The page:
Introduction Two groups of patients with orofacial pains that are clinically important to distinguish from each other are patients with odontogenic pain and temporomandibular disorder (TMD) pain. The aim of this study was to determine the sensitivity and specificity of 2 screening instruments in distinguishing between patients with these types of pain. Methods A convenience sample of patients seeking care at an endodontic clinic and an orofacial pain clinic were recruited. The 14-item dental pain questionnaire (DePaQ) was used to screen for odontogenic pain and the 6-item TMD screener was used to screen for TMD pain. Sensitivity and specificity calculations with 95% confidence intervals (CIs) were performed for both instruments, and thresholds/acceptability/performance was assessed using published guidelines. Results Thirty-four patients with odontogenic pain and 37 patients with TMD pain were included in this study. The sensitivity of the DePaQ was 0.85 (95% CI, 0.69–0.95), and specificity was 0.11 (95% CI, 0.03–0.25). The sensitivity of the TMD screener was 0.92 (95% CI, 0.78–0.98), and specificity was 0.59 (95% CI, 0.41–0.75). The point estimates, a single value used to estimate the population parameter, for both the DePaQ and TMD screener were “acceptable” in identifying patients who had the pain condition in question (ie, sensitivity), whereas the point estimate for appropriately identifying patients who did not have the pain condition when they did not have it (ie, specificity) was “nonacceptable” for both. Conclusions The DePaQ and the TMD screener lack diagnostic accuracy for differentiating TMD from odontogenic tooth pain without adjunctive (clinical) investigation(s) or examination. However, the TMD screener has high sensitivity for identifying true positives (ie, TMD pain) and would therefore be useful as a screening instrument when one can definitively exclude odontogenic etiology for pain on clinical and radiographic grounds, for instance in endodontic practices. In this study, the negative predictive value was also high in the TMD screener, and, therefore, we can trust a negative result (ie, when the TMD screener is negative, we can be fairly certain the pain diagnosis is not TMD and rule out TMD).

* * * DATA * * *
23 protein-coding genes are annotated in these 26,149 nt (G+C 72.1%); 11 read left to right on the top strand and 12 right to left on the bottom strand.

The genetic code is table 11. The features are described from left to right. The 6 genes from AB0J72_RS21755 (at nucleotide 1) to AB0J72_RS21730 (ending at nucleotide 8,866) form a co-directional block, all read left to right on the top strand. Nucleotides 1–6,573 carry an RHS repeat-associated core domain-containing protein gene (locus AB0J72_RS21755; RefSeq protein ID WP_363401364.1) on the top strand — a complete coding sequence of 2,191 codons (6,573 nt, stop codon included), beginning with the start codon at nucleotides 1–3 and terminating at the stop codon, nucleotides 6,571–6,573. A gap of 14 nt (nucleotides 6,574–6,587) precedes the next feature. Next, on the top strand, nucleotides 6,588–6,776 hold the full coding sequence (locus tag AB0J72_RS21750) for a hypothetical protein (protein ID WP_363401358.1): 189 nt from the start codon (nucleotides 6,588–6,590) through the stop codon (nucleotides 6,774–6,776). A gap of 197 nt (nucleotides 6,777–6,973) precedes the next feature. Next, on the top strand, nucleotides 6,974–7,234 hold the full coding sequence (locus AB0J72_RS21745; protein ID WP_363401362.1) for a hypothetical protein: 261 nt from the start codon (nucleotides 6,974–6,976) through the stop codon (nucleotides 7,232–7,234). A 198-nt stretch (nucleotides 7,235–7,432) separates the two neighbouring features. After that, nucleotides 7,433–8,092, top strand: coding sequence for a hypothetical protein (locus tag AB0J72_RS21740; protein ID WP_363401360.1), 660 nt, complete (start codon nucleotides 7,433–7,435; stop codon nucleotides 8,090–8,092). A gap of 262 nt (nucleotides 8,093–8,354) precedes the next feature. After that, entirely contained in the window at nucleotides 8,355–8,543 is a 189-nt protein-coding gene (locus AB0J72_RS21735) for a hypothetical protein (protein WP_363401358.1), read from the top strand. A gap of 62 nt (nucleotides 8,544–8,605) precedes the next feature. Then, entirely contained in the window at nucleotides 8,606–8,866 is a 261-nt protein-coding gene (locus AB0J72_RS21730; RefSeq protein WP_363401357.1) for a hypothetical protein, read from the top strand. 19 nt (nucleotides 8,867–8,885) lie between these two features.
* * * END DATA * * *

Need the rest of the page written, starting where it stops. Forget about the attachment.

Bibliographical noteFunding Information:
Supported by grants from the American Academy of Orofacial Pain (AAOP) and funds from Newcastle University and the University of Minnesota.
- Dental pain
- dental pain questionnaire
- screening instruments
- temporomandibular disorders
- temporomandibular pain
- temporomandibular screener